Fire safety shortfall
WITH summer just days away, nearly 90 per cent of schools designated as bushfire prone have not had extra preventative measures installed to reduce the risk of a fire spreading inside a school during a bushfire emergency.
In May, WA Education Minister Sue Ellery announced $6.75 million would be invested by the State Government to equip 222 schools with ember screens on evaporative airconditioners to guard against embers during a bushfire.
The screens were a recommendation of the Keelty report into the Roleystone-Kelmscott fire in 2011 that destroyed 71 homes.
In State Parliament last week, Ms Ellery admitted of the 223 school sites identified for the installation of ember screens as part of the 2018-19 program, only 29 sites had had the ember screens installed and 33 sites were in progress.
East Metropolitan MLC Donna Faragher said the work should have been completed or be close to completion.
“These are important preventative measures and
the Minister needs to ensure they are completed as soon as possible and prior to the start of the 2019 school year,” she said.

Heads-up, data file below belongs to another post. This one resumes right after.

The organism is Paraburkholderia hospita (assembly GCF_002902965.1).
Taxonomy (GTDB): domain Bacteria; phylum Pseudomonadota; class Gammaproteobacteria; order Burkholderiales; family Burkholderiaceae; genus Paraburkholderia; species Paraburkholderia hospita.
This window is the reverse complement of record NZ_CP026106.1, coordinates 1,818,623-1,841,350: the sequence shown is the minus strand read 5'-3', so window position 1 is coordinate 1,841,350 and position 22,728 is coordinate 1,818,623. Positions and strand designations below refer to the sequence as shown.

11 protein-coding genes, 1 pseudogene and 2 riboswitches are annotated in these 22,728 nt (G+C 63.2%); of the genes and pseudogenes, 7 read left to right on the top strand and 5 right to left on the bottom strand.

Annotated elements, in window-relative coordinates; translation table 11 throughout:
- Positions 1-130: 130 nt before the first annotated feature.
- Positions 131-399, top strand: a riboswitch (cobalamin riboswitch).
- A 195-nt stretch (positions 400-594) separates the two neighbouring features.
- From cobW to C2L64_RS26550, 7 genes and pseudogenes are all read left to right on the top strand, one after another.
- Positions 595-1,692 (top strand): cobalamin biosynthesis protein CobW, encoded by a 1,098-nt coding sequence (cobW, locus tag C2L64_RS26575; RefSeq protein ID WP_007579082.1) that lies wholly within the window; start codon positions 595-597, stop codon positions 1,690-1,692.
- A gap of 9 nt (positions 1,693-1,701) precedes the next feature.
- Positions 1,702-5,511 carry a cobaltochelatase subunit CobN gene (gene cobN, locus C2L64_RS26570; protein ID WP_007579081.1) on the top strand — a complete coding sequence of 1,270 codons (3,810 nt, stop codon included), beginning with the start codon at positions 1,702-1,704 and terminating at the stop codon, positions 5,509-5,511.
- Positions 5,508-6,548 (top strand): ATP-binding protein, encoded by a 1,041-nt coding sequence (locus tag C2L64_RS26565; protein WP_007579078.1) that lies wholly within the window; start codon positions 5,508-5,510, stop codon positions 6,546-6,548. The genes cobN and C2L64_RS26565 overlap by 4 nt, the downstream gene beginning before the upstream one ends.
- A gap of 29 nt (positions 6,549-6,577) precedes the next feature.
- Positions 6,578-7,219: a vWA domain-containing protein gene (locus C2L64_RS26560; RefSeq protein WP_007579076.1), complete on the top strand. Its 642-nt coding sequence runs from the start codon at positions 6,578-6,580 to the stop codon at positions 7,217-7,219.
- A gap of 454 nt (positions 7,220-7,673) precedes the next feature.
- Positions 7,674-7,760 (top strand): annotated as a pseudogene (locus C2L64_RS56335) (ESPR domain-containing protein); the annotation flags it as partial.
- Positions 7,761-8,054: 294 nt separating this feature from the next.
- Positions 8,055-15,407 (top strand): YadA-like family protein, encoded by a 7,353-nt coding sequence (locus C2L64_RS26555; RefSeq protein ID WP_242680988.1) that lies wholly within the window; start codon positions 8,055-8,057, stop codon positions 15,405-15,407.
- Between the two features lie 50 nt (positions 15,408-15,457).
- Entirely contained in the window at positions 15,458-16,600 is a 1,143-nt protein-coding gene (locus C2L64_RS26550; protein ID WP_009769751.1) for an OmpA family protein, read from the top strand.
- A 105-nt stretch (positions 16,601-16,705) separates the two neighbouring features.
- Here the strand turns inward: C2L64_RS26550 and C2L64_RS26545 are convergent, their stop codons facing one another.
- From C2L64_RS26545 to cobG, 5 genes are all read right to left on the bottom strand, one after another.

Ms Ellery said it was anticipated that the 2018-19 ember screen program would be completed by the end of January 2019.
“The list of sites is subject to change as detailed on-site inspection may reveal that no, or fewer, ember screens are required at a site,” she said.
A Department of Education spokeswoman said it worked closely with the Department of Fire and Emergency Services to identify schools that were in bushfire prone areas.
“DFES updates their register quarterly, so there are now 419 schools in the specified risk areas,” she said.
An above-average fire risk remains in place this season for parts of WA, including the Darling Range, South-West and Great Southern, according to the 2018 Southern Australia Seasonal Bushfire Outlook.
Suzanne Perry, Doreen Rees and Jan Oliver prepare for the Lions Aveley Carols by Candlelight on December 1.